Symmetrical multiprocessor output

Consider this code:

int x; //declared globally

for( int i=0; i<1000000; i++)



This is the main logic of the program, ignore the syntax for creating streams, etc.

Now I have created two threads and the program runs a race condition when it runs (obviously!).

For simplicity, let's assume that the entire for loop starts in one pass for a thread, before the second thread is executed (assuming a uniprocessor system). So the ideal expected result is 1 million for thread 1 and 2 million for question 2. (Though which thread prints 2 million depending on the CPU scheduler)

My first question: As per the definition of a race condition, could the fact that 1st exit and 2nd exit are mixed every time I run the program count as a race condition? Why?

Second question: Consider a multiprocessing system that runs a for loop 1 million times in both threads at the same time. What is the ideal result? Why?


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I will provide some sample code to demonstrate the scenario described, except that I will eliminate the difference due to the time between the end of the loop and the printout. I will use a temporary local variable for this.

#include <stdio.h>
#include <stdlib.h>
#include <pthread.h>

pthread_mutex_t x_mutex = PTHREAD_MUTEX_INITIALIZER;
int x = 0;

void *
task_function(void *ptr)
    int index;
    int last = 0;

    for (index = 0; index < 1000000; index++) {
        last = ++x;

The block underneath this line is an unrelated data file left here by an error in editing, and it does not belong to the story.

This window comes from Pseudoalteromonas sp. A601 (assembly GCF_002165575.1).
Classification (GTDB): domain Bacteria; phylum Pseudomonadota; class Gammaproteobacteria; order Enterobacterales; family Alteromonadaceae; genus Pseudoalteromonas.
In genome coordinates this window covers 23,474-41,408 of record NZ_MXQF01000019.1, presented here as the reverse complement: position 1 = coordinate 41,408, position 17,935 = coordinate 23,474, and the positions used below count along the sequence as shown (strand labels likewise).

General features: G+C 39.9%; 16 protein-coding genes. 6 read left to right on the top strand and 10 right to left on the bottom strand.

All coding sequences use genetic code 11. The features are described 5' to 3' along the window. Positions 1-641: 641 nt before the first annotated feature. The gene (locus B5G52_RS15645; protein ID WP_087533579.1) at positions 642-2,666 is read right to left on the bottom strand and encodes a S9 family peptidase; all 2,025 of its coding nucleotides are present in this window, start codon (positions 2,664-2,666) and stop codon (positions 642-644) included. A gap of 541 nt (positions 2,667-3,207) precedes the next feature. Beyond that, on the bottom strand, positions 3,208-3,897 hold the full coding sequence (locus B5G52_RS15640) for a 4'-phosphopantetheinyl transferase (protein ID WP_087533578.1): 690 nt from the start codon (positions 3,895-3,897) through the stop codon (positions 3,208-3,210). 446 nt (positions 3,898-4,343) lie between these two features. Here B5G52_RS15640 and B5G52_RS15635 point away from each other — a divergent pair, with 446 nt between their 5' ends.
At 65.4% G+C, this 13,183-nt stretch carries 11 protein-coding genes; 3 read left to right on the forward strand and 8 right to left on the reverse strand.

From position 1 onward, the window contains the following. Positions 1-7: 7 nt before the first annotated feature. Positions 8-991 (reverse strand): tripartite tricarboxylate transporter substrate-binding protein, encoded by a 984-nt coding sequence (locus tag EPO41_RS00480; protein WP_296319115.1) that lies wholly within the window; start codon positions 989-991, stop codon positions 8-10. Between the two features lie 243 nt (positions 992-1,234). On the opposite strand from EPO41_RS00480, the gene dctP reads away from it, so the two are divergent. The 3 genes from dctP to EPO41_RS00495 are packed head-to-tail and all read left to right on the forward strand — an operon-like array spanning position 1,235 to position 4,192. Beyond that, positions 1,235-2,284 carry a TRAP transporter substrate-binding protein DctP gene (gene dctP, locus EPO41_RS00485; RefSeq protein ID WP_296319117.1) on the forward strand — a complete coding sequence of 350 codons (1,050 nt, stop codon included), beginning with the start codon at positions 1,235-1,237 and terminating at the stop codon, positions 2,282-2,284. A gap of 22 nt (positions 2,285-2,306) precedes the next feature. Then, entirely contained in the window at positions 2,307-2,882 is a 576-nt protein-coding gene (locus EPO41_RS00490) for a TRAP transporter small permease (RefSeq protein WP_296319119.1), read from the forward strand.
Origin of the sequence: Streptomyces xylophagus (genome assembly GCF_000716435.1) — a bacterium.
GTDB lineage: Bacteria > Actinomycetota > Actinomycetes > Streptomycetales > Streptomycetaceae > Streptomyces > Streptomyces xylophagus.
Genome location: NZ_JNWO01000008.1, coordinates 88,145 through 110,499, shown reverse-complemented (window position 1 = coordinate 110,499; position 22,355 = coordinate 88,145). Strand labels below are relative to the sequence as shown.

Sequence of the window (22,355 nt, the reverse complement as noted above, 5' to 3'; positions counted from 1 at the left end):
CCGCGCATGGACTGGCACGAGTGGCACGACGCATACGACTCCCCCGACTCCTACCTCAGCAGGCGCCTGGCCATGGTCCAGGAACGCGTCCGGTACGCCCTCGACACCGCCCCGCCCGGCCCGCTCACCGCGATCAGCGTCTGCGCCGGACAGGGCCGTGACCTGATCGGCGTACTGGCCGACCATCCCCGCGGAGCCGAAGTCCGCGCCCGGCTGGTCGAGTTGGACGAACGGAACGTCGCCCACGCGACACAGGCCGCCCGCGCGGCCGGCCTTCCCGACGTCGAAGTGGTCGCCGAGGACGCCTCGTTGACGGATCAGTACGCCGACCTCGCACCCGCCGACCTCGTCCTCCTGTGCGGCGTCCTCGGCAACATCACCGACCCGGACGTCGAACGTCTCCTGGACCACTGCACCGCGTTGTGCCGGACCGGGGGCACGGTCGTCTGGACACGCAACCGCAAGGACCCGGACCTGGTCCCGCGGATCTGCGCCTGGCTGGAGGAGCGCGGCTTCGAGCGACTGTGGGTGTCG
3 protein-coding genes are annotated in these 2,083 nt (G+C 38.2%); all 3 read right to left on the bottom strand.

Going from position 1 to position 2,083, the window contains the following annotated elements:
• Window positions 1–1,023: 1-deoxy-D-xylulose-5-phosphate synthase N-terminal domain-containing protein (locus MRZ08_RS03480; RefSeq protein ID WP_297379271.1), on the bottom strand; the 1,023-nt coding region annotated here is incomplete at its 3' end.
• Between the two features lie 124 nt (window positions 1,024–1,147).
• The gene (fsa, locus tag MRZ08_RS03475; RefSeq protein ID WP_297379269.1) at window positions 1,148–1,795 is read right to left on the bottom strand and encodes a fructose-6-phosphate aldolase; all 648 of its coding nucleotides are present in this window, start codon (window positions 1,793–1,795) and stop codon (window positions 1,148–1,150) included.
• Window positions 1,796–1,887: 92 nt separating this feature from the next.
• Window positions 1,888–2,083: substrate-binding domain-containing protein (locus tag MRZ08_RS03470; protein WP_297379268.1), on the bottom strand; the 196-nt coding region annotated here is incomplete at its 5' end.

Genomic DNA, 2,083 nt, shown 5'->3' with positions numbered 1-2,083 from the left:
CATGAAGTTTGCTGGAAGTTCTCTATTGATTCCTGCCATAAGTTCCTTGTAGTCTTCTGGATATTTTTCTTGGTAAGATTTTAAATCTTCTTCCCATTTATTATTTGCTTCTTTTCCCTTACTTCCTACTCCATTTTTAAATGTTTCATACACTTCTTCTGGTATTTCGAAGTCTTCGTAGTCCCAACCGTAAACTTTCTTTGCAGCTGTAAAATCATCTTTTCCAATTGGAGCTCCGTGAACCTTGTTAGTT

/* Use last since it won't matter how much time elapses
     * after the loop ends and when the printf is done */
    printf("x = %d\n", last);


    pthread_t thread1, thread2;
    int retval1, retval2;

    /* Create two independent threads which will each execute task_function */
    retval1 = pthread_create(&thread1, NULL, task_function, NULL);
    retval2 = pthread_create(&thread2, NULL, task_function, NULL);

    pthread_join(thread1, NULL);
    pthread_join(thread2, NULL);


If you run this code, the final thread should always print 2,000,000 to complete. If it doesn't, there is a serious error. However, the first one, to be completed, will print a value that really won't be deterministic unless you know exactly how the scheduler divided tasks and how fast each thread ran.

To drive home. Let's say that the loop was 5

instead of 1,000,000. And let's say the threads were running concurrently at the same speed and each step was interlaced. So stream 0 increments the first step and increments x

to 1. Increments stream 2 and now 2

. after all, if this pattern repeats, then Thread 1 will be the first to loop 5 times and it will see the value 9

. Then thread 2 will terminate it and display the value 10

. As you can see, depending on how things are planned, both theories could theoretically approximate if the work is divided equally. Therefore, in this example, instead of printing 5

and 10

it is printed 9

and 10


Without proper mutexes / critical sections / atomic operations associated with x

, the code might not even display 2,000,000. This is because updates x

from both threads can compress against each other, producing values x

that are not correct. If you've pulled the mutexes in task_function

, you'll probably find the results to be pretty fluffy.



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